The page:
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Mental imagery as an emotional amplifier: Application to bipolar disorder
Univ Oxford, Dept Psychiat, Warneford Hosp, Oxford OX3 7JX, England.ORCID iD: 0000-0001-7319-3112
Univ Oxford, Dept Psychiat, Warneford Hosp, Oxford OX3 7JX, England.
CIBERSAM, IDIBAPS, Bipolar Disorders Program, Inst Neurosci,Hosp Clin, Barcelona, Catalonia, Spain.ORCID iD: 0000-0002-9516-9030
Univ Oxford, Dept Psychiat, Warneford Hosp, Oxford OX3 7JX, England.
2008 (English)In: Behaviour Research and Therapy, ISSN 0005-7967, E-ISSN 1873-622X, Vol. 46, no 12, p. 1251-1258Article, review/survey (Refereed) Published
Abstract [en]

Cognitions in the form of mental images have a more powerful impact on emotion than their verbal counterparts. This review synthesizes the cognitive science of imagery and emotion with transdiagnostic clinical research, yielding novel predictions for the basis of emotional volatility in bipolar disorder. Anxiety is extremely common in patients with bipolar disorder and is associated with increased dysfunction and suicidality, yet it is poorly under stood and rarely treated. Mental imagery is a neglected aspect of bipolar anxiety although in anxiety disorders such as posttraumatic stress disorder and social phobia focusing on imagery has been Crucial for the development of cognitive behavior therapy (CBT). In this review we present a cognitive model of imagery and emotion applied to bipolar disorder. Within this model mental imagery amplifies emotion, drawing on Clark's cyclical panic model [(1986). A cognitive approach to panic. Behaviour Research and Therapy, 24, 461-470]. We (1) emphasise imagery's amplification of anxiety (cycle one): (2) suggest that imagery amplifies the defining (hypo-) mania of bipolar disorder (cycle two), whereby the overly positive misinterpretation of triggers leads to mood elevation (escalated by imagery), increasing associated beliefs, goals, and action likelihood (all strengthened by imagery). Imagery suggests a unifying explanation for key unexplained features of bipolar disorder: ubiquitous anxiety, mood instability and creativity. Introducing imagery has novel implications for bipolar treatment innovation - an area where CBT improvements are much-needed. (C) 2008 Elsevier Ltd. All rights reserved.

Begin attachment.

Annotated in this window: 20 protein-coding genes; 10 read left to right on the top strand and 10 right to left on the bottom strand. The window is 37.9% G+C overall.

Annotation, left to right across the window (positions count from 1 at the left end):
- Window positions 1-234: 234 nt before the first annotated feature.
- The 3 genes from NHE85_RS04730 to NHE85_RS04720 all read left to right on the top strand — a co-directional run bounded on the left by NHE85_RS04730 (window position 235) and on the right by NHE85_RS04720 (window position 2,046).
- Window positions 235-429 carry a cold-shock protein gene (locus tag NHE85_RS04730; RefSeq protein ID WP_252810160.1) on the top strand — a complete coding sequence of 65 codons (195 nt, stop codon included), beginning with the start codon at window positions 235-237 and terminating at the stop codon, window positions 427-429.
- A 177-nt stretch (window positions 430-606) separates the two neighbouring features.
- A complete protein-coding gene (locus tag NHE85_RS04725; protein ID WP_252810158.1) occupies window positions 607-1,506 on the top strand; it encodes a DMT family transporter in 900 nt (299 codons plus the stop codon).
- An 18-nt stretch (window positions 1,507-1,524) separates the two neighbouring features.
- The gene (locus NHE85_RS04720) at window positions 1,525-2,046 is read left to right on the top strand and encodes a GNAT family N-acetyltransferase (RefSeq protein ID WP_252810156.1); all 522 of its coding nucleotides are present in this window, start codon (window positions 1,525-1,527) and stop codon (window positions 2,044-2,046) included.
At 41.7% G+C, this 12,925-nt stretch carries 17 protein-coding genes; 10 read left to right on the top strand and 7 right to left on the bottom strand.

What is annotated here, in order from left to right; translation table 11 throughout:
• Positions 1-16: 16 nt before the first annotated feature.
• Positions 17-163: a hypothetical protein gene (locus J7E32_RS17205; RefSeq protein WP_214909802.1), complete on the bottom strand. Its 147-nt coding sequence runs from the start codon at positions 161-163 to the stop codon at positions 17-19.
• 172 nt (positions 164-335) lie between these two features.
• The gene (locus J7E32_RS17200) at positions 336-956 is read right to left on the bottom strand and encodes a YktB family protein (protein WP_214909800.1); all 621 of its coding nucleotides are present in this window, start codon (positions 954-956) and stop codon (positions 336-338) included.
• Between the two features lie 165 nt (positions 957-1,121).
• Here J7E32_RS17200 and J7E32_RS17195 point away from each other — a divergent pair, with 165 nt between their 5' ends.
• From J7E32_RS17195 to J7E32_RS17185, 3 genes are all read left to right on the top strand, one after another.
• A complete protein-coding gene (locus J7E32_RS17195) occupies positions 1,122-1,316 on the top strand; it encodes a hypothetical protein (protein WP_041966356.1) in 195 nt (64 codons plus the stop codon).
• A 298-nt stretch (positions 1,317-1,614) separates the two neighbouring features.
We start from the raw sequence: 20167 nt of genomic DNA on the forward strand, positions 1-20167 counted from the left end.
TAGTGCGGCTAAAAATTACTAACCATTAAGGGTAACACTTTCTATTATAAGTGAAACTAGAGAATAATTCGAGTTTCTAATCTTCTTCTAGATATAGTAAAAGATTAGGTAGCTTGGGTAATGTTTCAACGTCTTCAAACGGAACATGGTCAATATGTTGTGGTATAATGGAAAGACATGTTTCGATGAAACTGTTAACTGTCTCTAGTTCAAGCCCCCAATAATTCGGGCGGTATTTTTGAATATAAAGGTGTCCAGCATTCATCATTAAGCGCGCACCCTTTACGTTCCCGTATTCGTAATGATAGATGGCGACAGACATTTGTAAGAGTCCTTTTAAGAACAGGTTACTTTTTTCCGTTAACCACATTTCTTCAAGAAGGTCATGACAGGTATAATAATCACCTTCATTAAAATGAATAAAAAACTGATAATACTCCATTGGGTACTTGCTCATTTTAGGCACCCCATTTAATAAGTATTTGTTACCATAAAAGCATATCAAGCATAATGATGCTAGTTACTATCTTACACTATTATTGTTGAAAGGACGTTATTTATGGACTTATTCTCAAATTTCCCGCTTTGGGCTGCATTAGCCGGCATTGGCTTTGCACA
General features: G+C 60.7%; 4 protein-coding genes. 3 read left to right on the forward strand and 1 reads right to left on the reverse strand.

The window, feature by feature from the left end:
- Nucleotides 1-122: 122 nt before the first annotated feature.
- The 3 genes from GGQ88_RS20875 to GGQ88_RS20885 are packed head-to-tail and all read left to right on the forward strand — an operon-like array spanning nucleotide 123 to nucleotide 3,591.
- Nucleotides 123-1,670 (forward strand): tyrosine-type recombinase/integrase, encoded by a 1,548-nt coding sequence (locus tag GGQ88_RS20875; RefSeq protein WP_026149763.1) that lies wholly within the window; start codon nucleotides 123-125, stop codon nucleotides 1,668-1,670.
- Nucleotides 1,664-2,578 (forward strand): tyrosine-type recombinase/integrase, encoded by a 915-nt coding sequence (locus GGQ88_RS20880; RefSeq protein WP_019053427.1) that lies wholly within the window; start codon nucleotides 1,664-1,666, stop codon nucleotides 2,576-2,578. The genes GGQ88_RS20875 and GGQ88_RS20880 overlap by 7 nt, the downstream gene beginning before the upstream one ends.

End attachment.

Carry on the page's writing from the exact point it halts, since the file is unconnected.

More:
Place, publisher, year, edition, pages
PERGAMON-ELSEVIER SCIENCE LTD , 2008. Vol. 46, no 12, p. 1251-1258
Keywords [en]
Mental imagery, Emotion, Bipolar disorder, Anxiety, Imagery rescripting, Prospection, Future thinking
National Category
Psychiatry Applied Psychology
Identifiers
URN: urn:nbn:se:uu:diva-405681DOI: 10.1016/j.brat.2008.09.005ISI: 000261754500001PubMedID: 18990364OAI: oai:DiVA.org:uu-405681DiVA, id: diva2:1405550
Available from: 2020-02-28 Created: 2020-02-28 Last updated: 2020-02-28

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